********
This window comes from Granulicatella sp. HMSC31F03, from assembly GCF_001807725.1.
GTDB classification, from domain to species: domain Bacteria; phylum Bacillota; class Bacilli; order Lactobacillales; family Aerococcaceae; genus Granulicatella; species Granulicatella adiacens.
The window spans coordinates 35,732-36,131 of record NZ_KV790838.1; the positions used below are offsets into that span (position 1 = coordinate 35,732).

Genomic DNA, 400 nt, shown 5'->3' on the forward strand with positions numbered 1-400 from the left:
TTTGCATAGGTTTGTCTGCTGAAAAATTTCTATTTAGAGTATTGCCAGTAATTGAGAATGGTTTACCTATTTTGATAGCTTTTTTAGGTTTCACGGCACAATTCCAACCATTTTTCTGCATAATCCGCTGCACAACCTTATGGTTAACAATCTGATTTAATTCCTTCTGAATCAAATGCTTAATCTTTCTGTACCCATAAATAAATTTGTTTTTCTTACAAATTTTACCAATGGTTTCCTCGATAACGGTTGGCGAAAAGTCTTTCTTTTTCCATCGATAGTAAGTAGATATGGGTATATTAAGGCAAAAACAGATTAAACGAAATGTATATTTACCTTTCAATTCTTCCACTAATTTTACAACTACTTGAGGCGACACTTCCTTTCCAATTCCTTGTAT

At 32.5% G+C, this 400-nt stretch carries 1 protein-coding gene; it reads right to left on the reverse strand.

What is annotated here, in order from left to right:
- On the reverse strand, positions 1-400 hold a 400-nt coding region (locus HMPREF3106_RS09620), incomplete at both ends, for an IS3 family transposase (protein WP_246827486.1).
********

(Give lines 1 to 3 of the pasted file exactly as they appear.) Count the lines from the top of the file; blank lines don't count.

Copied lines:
This window comes from Granulicatella sp. HMSC31F03, from assembly GCF_001807725.1.
GTDB classification, from domain to species: domain Bacteria; phylum Bacillota; class Bacilli; order Lactobacillales; family Aerococcaceae; genus Granulicatella; species Granulicatella adiacens.
The window spans coordinates 35,732-36,131 of record NZ_KV790838.1; the positions used below are offsets into that span (position 1 = coordinate 35,732).